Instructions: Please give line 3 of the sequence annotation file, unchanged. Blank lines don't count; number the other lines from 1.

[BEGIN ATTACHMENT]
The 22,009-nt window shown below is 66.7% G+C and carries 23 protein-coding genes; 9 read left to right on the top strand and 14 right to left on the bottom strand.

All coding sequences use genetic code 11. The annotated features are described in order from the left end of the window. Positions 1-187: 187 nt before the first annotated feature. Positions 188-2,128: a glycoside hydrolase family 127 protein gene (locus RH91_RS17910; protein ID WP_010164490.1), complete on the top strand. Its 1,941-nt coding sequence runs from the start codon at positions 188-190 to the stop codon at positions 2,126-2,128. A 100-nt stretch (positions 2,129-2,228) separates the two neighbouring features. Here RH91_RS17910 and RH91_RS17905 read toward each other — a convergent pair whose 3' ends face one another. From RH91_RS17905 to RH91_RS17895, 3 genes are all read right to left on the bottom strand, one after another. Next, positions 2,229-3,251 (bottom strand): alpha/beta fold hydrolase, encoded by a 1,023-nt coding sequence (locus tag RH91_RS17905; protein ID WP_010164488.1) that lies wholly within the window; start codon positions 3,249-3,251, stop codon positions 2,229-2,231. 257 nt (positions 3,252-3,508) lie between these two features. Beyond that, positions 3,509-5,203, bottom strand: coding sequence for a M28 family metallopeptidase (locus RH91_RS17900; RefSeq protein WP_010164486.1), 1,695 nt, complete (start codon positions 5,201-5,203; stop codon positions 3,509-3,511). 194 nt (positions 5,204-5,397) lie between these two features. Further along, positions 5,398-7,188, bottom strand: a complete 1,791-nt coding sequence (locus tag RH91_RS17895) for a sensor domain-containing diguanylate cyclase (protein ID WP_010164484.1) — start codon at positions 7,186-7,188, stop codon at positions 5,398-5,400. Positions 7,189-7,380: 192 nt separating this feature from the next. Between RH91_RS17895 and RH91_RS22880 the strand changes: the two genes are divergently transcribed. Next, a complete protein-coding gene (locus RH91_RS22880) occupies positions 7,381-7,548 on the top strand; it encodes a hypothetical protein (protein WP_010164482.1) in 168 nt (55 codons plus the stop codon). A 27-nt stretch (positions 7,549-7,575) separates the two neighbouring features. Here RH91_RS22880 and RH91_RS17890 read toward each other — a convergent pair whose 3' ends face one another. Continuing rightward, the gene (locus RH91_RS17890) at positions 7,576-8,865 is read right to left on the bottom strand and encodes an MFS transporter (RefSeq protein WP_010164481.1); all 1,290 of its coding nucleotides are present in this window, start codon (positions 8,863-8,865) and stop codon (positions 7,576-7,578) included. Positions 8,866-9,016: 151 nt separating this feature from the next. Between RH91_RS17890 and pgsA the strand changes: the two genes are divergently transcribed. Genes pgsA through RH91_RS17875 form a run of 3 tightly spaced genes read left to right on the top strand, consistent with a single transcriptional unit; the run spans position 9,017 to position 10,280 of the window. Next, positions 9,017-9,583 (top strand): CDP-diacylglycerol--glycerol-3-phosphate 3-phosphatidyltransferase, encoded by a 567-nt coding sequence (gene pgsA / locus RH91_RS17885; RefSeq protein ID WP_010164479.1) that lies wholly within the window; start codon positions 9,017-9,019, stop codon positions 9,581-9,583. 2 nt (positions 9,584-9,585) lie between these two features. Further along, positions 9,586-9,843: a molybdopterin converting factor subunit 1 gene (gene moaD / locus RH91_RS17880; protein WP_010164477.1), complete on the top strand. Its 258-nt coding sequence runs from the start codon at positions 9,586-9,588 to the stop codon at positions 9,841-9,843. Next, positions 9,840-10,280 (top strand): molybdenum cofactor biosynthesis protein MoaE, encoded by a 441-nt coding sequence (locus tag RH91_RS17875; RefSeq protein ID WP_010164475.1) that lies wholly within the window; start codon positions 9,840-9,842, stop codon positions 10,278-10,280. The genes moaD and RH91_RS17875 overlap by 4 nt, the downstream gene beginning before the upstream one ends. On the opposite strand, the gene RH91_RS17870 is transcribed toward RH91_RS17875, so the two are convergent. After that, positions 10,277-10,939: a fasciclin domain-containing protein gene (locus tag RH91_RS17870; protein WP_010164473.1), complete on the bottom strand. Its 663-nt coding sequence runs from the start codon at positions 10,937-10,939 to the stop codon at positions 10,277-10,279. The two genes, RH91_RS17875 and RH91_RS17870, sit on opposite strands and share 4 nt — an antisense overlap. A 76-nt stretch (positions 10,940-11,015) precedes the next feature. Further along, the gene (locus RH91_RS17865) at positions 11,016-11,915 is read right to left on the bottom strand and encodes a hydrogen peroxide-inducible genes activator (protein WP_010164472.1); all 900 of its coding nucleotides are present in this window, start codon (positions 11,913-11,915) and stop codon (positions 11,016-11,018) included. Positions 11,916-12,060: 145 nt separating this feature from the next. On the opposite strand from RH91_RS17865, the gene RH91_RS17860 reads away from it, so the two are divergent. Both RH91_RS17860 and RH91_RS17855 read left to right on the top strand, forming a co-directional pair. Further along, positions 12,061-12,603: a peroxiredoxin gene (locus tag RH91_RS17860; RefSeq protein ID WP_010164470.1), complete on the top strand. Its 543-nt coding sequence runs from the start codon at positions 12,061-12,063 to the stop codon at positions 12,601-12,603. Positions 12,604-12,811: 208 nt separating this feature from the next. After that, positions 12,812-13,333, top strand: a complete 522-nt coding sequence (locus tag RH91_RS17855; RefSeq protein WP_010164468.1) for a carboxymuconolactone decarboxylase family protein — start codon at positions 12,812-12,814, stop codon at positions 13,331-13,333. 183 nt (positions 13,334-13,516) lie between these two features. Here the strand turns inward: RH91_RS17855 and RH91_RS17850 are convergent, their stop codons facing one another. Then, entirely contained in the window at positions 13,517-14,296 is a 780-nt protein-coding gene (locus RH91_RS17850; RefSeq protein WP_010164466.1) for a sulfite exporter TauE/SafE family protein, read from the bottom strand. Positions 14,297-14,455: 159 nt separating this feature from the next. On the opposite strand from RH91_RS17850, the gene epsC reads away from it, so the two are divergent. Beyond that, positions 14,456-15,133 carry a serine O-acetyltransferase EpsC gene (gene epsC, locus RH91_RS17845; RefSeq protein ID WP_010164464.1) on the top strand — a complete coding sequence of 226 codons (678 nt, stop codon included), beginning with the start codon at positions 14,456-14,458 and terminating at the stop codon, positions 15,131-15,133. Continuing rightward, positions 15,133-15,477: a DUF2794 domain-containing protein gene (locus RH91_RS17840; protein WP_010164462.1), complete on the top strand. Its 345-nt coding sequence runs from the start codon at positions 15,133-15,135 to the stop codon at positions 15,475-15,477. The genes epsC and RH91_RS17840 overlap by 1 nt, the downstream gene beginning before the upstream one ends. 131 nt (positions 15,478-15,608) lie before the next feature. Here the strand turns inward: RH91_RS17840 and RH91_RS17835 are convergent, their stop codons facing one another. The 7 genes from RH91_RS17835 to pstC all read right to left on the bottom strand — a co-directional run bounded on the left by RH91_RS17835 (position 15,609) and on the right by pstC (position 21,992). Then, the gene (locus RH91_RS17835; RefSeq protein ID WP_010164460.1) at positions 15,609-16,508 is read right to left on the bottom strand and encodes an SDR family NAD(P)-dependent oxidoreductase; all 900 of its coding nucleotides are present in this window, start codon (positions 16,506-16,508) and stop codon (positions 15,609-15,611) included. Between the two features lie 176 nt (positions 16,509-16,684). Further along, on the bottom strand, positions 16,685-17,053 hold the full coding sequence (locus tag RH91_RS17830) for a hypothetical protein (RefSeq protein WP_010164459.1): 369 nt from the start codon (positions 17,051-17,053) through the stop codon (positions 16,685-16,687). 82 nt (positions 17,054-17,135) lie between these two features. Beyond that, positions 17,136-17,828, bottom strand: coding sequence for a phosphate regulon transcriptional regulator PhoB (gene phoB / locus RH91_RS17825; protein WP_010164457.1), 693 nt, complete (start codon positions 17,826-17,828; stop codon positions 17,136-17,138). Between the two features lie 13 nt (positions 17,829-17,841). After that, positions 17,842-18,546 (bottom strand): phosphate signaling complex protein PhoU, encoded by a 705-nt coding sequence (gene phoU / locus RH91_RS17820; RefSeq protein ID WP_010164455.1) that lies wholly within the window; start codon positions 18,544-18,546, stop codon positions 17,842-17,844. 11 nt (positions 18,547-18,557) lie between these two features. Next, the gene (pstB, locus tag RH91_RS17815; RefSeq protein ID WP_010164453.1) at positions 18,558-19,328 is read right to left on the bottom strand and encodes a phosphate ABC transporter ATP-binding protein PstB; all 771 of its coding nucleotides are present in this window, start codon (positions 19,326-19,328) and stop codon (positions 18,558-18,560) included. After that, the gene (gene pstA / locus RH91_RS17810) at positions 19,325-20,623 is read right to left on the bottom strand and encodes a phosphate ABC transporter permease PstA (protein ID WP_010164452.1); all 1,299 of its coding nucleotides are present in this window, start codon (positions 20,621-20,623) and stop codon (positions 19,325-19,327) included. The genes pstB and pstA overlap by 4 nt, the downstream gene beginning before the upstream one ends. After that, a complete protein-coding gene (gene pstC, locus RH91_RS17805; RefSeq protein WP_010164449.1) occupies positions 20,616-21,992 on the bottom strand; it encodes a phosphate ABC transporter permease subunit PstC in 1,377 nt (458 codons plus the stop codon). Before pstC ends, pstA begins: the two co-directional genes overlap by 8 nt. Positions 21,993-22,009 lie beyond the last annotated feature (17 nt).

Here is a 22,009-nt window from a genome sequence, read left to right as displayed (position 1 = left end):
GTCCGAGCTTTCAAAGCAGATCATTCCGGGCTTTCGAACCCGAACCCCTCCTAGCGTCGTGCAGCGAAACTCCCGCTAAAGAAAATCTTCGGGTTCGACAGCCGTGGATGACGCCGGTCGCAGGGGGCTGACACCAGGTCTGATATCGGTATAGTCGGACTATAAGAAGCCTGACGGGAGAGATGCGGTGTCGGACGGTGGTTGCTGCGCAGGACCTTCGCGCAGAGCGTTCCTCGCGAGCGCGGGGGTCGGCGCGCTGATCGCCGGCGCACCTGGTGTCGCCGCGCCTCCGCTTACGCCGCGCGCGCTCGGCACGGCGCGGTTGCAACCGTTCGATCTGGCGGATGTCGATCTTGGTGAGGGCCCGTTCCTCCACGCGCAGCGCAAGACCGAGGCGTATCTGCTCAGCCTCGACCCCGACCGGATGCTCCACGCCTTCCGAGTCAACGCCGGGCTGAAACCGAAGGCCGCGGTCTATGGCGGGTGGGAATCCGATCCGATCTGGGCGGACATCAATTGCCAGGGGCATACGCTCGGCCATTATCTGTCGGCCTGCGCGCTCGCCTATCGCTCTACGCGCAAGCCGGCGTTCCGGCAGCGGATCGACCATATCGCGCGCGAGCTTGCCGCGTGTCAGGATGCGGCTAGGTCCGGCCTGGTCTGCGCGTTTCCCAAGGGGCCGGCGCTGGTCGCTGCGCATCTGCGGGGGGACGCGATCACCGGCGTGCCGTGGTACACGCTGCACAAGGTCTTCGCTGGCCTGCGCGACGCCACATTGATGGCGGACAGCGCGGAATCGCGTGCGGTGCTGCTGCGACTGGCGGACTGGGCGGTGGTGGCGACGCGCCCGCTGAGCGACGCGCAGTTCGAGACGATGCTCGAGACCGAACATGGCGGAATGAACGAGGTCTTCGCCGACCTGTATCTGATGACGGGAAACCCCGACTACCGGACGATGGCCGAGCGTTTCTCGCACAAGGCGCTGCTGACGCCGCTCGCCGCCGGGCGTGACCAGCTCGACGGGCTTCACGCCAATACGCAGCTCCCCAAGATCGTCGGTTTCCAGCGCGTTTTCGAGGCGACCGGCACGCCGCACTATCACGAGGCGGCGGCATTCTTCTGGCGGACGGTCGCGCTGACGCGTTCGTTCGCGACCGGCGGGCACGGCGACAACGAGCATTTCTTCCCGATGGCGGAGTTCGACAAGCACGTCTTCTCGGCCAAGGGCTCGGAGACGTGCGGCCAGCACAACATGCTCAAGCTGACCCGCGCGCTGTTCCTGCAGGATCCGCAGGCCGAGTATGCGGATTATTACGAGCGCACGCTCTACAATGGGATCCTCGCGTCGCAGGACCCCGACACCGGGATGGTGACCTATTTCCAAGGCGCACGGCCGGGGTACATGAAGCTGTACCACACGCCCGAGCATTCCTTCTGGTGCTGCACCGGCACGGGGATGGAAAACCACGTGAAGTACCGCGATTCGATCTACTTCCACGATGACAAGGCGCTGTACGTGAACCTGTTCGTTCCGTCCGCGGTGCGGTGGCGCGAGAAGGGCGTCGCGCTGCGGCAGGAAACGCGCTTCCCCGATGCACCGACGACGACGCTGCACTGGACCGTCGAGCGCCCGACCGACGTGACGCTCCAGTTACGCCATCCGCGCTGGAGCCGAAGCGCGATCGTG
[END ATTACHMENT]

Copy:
Here is a 22,009-nt window from a genome sequence, read left to right as displayed (position 1 = left end):